HL Deb 23 October 1968 vol 296 cc1497-9

[No. 55]

Clause 55, page 82, line 3, at end insert— () shall include consideration of the charges made for any service or facility and any question relating to the discontinuance or reduction of services provided by any of the bodies named in paragraph (b) above, thereby deleting the relevant reference in section 56, subsection (5) of the Act;

The Commons disagreed to this Amendment for the following Reason:

[No. 56]

Because it would confer on Transport Users Consultative Committees a jurisdiction which they are not properly equipped or qualified to exercise.


My Lords, I beg to move that this House doth not insist on its Amendment No. 55 to which the Commons have disagreed. The same principle is involved as on the previous Amendment, and I therefore hope that this will be acceptable. I beg to move.

Moved, That this House doth not insist on its Amendment No. 55 to which the Commons have disagreed.—(Lord Beswick.)


My Lords, I think it is a very great pity that the Government have not made some gesture here. Clause 55 will affect all users of public transport in this country, a class of people who have had very little attention and consideration given to them recently, except by way of increases in charges and diminution in services. During the debates on this clause Ministers speaking from the Box had the miserable experience of not having one single supporter from their own side during any of the Bill's stages. The noble Lord, Lord Winterbottom, is grinning now; but I think he will remember that he largely agreed with us at the end of the first long debate; he absented himself from the second; then came in and voted, apparently in a different way from what he had led us to believe his convictions were. I think there is little cause for smiling.

The noble Lord has just referred to the long-standing and considerable expertise of the railways in certain fields. It is just this long-standing and considerable expertise that the T.U.C.C.S ought to be encouraged to look into on a wider scale than their present limited powers allow. Since noble Lords on both sides of the House agreed on this point during the different stages of the Bill, I want to put it on record that I think it deplorable, if Parliament is worth anything at all, that the Government have not come any way at all to meet us—even if they do not meet us in full on this particular Amendment.


My Lords, as the original mover of this Amendment I am naturally disappointed that the Government are not able to meet us; but in particular I am puzzled by the Reason given: Because it would confer on Transport Users Consultative Committees a jurisdiction which they are not properly equipped or qualified to exercise. In the long discussions that we I had we never asked for jurisdiction over anything. All we asked was that the T.U.C.C.S should be consulted about the interests of transport users, which we took to include the quantity, quality, prices and amenities of the services rendered. However, I think that there is nothing more to be said and that we must, with regret, accept defeat.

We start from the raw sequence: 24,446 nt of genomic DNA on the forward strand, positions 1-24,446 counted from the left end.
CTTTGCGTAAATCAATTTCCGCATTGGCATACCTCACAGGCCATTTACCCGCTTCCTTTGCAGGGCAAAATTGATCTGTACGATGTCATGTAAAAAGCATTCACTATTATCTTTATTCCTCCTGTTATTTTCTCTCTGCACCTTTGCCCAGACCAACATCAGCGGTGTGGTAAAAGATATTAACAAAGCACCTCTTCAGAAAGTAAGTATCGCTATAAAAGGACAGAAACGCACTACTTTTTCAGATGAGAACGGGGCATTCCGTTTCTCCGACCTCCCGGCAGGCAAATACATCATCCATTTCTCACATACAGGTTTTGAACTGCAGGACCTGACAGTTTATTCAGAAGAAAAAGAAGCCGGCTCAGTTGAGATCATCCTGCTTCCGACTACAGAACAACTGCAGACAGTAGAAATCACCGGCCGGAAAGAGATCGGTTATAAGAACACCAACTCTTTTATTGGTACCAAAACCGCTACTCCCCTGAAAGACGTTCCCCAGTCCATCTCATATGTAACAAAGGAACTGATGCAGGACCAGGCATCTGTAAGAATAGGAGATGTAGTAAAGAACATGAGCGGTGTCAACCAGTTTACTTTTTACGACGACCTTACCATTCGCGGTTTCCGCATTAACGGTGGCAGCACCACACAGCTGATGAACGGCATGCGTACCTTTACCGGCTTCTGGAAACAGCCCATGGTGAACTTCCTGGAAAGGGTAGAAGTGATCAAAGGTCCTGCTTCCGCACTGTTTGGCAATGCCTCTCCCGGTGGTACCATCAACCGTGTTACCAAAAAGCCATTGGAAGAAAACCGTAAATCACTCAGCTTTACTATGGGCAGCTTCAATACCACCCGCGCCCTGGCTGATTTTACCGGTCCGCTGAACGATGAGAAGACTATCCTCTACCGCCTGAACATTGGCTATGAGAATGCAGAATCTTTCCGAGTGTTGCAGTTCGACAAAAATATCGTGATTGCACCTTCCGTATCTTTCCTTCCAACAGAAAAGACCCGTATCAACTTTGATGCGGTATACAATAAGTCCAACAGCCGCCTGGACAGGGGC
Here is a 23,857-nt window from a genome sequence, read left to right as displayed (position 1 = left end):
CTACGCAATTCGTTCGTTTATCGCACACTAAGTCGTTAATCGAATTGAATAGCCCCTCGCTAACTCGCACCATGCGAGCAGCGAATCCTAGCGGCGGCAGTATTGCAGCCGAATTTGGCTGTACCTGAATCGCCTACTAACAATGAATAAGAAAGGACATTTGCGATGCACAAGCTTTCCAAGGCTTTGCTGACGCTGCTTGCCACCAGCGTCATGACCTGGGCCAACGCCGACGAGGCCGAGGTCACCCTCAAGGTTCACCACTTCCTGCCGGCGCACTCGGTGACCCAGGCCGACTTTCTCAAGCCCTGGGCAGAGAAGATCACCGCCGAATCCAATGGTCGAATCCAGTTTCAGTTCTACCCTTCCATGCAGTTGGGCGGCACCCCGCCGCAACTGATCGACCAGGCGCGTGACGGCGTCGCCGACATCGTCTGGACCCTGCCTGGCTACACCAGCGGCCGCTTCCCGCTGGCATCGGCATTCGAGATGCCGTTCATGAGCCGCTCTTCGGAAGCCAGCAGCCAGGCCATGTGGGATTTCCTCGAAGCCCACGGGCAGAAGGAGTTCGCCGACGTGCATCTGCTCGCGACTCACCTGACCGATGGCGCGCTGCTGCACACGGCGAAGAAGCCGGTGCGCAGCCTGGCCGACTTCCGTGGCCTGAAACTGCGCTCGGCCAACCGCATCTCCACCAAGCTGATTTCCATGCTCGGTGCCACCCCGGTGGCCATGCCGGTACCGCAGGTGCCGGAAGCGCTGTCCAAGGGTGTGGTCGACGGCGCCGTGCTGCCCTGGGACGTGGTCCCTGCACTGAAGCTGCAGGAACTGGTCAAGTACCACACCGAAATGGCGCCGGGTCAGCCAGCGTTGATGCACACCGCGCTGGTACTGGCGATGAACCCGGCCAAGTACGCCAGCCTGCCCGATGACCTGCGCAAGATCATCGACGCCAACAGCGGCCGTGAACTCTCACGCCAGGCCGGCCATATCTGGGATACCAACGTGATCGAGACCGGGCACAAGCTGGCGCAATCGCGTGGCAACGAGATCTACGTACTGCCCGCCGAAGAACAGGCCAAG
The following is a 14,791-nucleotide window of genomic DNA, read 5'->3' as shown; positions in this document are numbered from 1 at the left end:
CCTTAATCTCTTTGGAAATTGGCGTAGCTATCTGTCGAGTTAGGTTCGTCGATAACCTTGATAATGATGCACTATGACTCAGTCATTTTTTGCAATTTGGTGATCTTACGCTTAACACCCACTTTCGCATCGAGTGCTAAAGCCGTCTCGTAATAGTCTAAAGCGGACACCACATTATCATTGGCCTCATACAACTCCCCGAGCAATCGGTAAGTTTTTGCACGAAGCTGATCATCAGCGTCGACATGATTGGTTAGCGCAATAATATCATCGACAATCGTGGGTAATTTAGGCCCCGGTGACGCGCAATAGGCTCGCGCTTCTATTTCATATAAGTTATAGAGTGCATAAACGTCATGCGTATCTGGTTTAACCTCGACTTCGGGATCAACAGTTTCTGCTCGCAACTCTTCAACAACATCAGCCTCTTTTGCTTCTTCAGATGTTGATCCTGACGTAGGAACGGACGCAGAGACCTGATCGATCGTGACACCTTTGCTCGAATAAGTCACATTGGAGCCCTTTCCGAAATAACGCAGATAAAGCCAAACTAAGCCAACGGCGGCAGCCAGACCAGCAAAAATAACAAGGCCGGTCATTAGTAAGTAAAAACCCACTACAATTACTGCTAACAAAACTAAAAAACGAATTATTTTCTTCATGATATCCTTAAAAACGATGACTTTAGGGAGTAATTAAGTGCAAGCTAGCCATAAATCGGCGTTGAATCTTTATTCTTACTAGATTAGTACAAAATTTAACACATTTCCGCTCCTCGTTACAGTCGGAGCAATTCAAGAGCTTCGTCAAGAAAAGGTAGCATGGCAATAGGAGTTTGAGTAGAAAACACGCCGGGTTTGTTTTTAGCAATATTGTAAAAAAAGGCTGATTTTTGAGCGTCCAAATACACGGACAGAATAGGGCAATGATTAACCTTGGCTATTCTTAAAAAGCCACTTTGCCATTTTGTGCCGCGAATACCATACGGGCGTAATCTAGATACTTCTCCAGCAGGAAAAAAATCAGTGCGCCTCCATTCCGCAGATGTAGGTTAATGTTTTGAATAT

My Lords, I think I did less than justice to this Amendment when I moved it—to be honest, I had gone one ahead. But the noble Lord has called attention to the fact that there was a good deal of support in this House for greater powers for the consultative committees. I did go so far on that occasion as to say that I did not believe the Government, of which I am a member, had so far reached the standard they ought to have achieved in this respect. I should like to make it clear, despite the few words that I said a few minutes ago, that I still hold the view that I expressed when we were considering the Bill at an earlier stage. Nevertheless, it is a fact that the Amendment moved by my noble friend Lord Donaldson would not, in my judgment, have fitted into the set-up which is embodied in this Bill. I think we have a long way to go and that there is still a great deal of thinking to be done to ensure that the consumer has adequate representation. But this way is not the way; and this was the case that I made. The contrary case was forcibly and moderately put, and I should like to pay tribute to it. Nevertheless, I still lope that your Lordships will not insist on this Amendment.


My Lords, can the noble Lord give us any indication as to what processes are in view to put his noble sentiments into operation? He said that a good deal more thought was required, and so on. But the present Government have not a very great deal of time left to do it; and when we hear Front Bench spokesmen talking about long thoughts, then the time is apt to run into decades rather than months. I hope the noble Lord will give some assurance that he is going to press on his colleagues that there is at present a hiatus in the system and that something ought to be done about it.

On Question, Motion agreed to.